BIS BISS Ch. Ladybug Shastid Brahminson, a Gold Register of Merit producer.

The mouth is broad and the canine teeth set wide to square off the jaw. It has been argued that the level bite is not normally considered functional. In the case of the Bullmastiff, which was developed to knock down and hold a man without mauling or inflicting unnecessary injuries, this type of bite is indeed suited to the purpose. The very "inefficiency" of the level or slightly undershot bite allows a person to be held without much of the ripping or slashing often encountered with the scissors or pincer bite found in many of the herding or guarding breeds. Excessive flews would be a hindrance to a dog attempting to securely hold a struggling felon. Aesthetically, the deep, square lower muzzle should come from strength and depth of underjaw and not from an illusion created by floppy flews. Ears are V-shaped and darker in color than the body. Although a dog may be forgiven for not possessing black ears, the darker coloring should be preferred by breeders to prevent loss of pigmentation on this point. When alert, the ears come forward slightly and frame the top half of the face. The ears should not be large, but rather in proportion to the head. Well set ears of correct size and shape greatly enhance the expression and contribute to the overall square look. Although the AKC standard only remarks that the dark muzzle is preferred, it is probably best for breeders to strive for the black muzzle and masking con- sidered essential by the British and Canadian standards. A Bullmastiff with a faded or absent mask departs from accepted breed type for showing or breeding and ranges uncomfortably close to the coloration of the Dogue de Bordeaux. The head is therefore one of the signature characteristics of type in the Bull- mastiff and should never be such that there could be the slightest confusion with the Mastiff, Bulldog, Rhodesian Ridgeback, Dogue de Bordeaux or any other breed. NECK, TOPLINE, BODY Neck— Slightly arched, of moderate length, very muscular and almost equal in circumference to the skull. Topline— Straight and level between withers and loin. Body— Compact. Chest wide and deep, with ribs well sprung and well set down between the forelegs. Back— Short, giving the impression of a well balanced dog. Loin— Wide, muscular and slightly arched, with a fair depth of flank. Tail— Set on high, strong at the root and tapering to the hocks. It may be straight or curved, but never carried hound fashion. This section of the standard describes a thick, powerful, compact dog that is capable of working. Compactness and a short, level back are the keys to the ideal, well-balanced Bullmastiff body. The tail is set on high and should be an exten- sion of the topline. Low-set tails have become common-place, as well as equally incorrect rounded croups more appropriate to coursing dogs. A sudden drop in the croup ruins the square outline and weakens the stability needed for the dog to keep its balance when subduing an intruder.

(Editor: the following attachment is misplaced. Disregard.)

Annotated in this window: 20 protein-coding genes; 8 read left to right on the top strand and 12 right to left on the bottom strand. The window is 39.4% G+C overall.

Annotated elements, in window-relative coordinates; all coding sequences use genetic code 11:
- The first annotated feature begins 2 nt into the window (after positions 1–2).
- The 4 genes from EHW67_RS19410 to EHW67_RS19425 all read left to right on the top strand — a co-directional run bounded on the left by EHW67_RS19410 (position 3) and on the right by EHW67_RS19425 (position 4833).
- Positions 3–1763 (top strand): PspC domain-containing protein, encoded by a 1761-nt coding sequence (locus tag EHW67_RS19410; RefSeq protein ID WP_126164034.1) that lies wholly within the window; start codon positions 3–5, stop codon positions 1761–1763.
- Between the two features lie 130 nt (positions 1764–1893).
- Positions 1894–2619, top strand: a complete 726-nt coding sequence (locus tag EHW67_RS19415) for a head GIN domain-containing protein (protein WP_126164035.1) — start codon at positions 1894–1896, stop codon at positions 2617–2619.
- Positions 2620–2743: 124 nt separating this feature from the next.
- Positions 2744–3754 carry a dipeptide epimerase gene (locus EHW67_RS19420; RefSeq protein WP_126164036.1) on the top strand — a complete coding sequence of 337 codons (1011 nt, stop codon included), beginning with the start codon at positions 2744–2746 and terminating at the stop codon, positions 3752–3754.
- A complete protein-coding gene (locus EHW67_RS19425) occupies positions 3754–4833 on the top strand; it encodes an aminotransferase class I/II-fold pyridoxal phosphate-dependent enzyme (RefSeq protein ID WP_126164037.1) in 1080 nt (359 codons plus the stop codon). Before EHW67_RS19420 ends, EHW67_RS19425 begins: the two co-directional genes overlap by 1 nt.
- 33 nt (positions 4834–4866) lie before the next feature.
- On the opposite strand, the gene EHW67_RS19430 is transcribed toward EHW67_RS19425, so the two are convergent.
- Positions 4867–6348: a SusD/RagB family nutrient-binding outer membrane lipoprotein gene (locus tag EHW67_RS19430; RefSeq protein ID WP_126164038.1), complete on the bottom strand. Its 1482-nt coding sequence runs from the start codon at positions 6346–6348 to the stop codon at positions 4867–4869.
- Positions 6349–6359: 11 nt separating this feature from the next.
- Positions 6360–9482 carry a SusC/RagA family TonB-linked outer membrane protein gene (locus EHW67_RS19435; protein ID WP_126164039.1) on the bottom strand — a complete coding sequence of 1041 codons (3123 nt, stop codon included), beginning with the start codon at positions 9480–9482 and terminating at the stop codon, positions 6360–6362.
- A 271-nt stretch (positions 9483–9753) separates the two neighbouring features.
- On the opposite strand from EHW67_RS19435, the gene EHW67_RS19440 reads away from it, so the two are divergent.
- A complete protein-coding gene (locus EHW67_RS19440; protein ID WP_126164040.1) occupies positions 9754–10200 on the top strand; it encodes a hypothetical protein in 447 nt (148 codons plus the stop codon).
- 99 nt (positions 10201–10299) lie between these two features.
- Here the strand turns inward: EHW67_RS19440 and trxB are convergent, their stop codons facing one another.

Powered by